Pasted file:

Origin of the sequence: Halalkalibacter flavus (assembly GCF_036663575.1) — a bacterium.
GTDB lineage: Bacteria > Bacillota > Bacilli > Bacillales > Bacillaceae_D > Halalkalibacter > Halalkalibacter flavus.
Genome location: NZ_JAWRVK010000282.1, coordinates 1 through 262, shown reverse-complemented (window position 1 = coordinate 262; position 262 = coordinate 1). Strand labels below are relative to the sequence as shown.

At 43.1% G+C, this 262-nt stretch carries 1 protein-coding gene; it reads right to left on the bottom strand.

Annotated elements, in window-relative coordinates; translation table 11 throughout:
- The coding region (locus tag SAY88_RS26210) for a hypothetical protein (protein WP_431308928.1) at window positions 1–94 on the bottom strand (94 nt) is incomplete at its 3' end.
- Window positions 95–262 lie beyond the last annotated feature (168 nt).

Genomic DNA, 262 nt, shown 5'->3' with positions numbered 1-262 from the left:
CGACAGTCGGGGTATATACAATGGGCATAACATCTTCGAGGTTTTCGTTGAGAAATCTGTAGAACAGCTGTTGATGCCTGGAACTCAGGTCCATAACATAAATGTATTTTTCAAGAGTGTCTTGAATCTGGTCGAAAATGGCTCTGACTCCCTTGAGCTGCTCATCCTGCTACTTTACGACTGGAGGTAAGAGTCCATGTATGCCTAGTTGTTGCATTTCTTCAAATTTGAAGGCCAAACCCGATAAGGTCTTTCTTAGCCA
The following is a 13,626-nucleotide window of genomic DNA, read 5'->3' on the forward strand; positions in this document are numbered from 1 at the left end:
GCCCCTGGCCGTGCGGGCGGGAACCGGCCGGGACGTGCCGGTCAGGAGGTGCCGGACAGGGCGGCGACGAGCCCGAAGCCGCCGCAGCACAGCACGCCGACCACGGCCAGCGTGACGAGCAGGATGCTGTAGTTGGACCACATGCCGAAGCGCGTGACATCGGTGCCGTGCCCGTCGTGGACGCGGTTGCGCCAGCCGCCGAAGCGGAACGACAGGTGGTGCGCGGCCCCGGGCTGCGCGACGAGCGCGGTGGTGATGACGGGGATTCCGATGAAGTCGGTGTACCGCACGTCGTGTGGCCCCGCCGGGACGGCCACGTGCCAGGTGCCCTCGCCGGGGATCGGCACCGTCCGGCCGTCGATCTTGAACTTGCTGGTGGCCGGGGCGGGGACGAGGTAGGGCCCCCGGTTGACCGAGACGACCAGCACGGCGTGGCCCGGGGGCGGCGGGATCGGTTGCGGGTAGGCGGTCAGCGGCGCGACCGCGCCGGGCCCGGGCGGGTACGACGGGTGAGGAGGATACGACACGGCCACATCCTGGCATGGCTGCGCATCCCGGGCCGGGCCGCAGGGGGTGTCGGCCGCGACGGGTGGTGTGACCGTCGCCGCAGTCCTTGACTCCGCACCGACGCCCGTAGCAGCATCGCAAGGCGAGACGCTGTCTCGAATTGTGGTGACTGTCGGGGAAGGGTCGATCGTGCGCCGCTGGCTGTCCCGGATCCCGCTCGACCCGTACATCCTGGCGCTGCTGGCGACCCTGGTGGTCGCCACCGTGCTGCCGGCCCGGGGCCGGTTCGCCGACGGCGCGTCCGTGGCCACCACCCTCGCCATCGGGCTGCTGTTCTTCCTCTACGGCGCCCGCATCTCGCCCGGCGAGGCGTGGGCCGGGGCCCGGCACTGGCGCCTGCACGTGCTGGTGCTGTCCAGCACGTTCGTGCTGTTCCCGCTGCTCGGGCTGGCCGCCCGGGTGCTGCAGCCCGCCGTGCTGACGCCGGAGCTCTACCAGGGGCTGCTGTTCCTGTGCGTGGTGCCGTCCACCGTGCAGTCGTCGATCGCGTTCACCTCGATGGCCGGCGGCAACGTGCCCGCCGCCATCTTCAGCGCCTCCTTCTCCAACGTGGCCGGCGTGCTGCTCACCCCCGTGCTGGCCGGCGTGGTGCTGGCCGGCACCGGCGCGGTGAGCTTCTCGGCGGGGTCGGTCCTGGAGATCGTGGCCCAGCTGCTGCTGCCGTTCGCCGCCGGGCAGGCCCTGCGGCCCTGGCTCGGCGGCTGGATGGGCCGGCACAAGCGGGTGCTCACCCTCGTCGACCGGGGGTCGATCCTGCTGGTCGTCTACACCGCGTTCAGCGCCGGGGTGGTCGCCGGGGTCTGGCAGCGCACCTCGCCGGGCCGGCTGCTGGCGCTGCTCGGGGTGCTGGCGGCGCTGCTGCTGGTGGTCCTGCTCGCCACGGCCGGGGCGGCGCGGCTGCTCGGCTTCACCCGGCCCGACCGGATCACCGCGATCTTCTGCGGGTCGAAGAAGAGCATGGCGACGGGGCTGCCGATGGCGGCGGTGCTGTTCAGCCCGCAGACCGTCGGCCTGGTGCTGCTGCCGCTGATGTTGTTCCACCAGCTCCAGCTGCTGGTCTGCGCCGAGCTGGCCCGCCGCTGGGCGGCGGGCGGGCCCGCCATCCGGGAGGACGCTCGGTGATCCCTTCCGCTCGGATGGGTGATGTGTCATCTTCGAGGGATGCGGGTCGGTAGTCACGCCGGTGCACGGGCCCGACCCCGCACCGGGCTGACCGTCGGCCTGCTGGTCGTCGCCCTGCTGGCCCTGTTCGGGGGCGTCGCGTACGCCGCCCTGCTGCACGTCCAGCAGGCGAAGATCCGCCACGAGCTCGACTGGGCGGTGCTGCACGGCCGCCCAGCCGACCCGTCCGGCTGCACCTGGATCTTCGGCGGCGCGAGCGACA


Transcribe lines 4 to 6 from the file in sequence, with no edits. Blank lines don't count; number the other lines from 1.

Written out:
At 43.1% G+C, this 262-nt stretch carries 1 protein-coding gene; it reads right to left on the bottom strand.

Annotated elements, in window-relative coordinates; translation table 11 throughout:
- The coding region (locus tag SAY88_RS26210) for a hypothetical protein (protein WP_431308928.1) at window positions 1–94 on the bottom strand (94 nt) is incomplete at its 3' end.